Special credit institutions in Bangladesh have dramatically increased the credit available to poor rural women since the mid-1980s. Though this is intended to contribute to women’s empowerment, few evaluations of loan use investigate whether women actually control this credit. Most often, women’s continued high demand for loans and their manifestly high propensity to repay is taken as a proxy indicator for control and empowerment.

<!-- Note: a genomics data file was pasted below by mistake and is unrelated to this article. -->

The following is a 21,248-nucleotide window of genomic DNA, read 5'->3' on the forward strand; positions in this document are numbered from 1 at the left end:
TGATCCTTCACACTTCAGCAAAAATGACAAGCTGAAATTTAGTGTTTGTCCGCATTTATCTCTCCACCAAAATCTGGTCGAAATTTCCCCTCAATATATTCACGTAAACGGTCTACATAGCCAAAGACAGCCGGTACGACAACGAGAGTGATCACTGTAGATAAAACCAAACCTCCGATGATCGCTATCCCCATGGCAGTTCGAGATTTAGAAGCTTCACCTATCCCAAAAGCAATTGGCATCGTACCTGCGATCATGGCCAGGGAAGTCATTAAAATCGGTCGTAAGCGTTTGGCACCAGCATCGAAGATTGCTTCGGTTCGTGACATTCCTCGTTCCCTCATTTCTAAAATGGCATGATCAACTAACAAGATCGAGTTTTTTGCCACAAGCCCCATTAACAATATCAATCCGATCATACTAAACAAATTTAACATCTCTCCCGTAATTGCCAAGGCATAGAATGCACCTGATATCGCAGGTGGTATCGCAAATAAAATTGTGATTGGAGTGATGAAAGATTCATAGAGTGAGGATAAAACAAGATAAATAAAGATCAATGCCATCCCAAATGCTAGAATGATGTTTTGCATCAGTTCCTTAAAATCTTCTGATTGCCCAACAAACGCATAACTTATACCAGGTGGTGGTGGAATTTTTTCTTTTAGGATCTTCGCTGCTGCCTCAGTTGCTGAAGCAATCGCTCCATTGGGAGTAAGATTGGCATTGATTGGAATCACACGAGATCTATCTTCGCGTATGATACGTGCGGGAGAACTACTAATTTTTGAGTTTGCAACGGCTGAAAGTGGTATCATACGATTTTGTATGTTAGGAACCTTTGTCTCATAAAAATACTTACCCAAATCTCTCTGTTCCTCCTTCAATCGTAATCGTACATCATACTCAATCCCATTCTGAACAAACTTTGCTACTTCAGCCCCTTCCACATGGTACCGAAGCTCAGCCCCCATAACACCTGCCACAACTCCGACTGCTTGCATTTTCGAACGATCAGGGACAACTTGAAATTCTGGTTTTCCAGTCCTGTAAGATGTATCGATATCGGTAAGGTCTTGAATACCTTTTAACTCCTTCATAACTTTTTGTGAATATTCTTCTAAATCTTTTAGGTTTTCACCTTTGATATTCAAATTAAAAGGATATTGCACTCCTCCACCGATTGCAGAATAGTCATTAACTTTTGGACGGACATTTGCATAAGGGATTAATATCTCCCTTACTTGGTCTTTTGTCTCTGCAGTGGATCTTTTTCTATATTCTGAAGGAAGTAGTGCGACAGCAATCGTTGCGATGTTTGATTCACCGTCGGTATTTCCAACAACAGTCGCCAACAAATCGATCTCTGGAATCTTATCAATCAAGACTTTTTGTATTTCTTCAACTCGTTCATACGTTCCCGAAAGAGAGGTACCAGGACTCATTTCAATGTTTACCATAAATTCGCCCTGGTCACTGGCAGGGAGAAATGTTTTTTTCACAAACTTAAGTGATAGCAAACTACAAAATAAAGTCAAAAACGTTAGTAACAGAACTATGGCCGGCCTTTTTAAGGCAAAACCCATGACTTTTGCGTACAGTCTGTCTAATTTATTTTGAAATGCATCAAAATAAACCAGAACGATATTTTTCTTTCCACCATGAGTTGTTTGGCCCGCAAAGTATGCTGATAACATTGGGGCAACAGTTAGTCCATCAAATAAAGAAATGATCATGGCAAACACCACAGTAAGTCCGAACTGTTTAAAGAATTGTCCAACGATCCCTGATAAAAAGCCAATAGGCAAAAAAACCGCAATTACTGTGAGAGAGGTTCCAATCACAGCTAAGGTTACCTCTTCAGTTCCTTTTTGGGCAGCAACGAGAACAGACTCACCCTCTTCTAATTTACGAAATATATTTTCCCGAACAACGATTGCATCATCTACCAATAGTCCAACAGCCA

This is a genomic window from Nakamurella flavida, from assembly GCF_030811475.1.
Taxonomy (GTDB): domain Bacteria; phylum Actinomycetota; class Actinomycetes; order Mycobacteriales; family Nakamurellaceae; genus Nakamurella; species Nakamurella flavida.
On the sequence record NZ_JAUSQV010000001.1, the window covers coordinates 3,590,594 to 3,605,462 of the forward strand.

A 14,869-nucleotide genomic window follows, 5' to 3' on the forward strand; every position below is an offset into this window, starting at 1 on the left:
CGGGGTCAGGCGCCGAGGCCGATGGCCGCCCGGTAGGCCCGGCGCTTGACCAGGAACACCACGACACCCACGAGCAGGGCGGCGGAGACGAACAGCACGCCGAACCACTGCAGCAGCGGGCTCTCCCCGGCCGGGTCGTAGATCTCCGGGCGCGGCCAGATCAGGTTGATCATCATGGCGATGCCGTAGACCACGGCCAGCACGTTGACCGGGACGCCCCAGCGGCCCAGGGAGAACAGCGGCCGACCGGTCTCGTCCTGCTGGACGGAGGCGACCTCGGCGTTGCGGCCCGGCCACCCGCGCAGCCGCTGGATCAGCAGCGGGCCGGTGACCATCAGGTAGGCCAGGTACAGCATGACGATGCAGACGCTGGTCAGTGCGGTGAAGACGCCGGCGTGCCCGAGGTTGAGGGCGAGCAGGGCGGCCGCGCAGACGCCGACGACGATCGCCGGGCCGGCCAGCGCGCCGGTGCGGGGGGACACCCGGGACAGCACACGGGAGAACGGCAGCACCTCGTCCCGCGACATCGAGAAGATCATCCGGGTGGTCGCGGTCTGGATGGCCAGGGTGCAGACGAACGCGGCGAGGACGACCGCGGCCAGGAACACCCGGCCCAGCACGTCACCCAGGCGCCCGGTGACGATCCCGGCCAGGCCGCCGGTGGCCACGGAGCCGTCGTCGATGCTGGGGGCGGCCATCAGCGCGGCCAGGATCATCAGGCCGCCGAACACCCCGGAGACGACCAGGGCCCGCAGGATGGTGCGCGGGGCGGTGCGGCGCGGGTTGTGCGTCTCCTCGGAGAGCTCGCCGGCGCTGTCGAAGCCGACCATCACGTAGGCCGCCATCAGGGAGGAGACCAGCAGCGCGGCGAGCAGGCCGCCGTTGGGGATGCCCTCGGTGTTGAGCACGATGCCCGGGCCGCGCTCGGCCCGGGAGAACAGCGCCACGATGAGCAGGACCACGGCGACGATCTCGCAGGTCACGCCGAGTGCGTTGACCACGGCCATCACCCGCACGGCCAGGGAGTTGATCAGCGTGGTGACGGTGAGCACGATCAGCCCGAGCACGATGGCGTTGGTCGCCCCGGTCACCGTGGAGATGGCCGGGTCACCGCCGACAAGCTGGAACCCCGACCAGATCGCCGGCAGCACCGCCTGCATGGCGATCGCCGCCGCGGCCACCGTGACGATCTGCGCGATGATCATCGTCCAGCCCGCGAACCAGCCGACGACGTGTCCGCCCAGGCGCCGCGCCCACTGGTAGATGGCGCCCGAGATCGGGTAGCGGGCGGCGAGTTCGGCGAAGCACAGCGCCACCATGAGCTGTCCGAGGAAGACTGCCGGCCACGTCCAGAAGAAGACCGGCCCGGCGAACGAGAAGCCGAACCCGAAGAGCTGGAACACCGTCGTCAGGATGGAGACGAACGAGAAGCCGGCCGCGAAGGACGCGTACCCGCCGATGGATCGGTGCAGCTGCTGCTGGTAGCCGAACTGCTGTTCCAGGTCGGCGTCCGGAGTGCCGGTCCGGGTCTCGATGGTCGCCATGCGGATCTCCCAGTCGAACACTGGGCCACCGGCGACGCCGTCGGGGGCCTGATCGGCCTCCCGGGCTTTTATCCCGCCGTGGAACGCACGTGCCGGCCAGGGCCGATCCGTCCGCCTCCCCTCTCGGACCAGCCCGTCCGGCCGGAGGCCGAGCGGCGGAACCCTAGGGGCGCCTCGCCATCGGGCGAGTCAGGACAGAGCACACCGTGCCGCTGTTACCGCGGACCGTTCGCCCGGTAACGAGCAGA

This paper challenges this assumption by exploring variations in the degree to which women borrowers control their loans directly; reporting on recent research which finds a significant proportion of women’s loans to be controlled by male relatives. The paper finds that a preoccupation with ‘credit performance’ – measured primarily in terms of high repayment rates – affects the incentives of fieldworkers dispensing and recovering credit, in ways which may outweigh concerns to ensure that women develop meaningful control over their investment activities.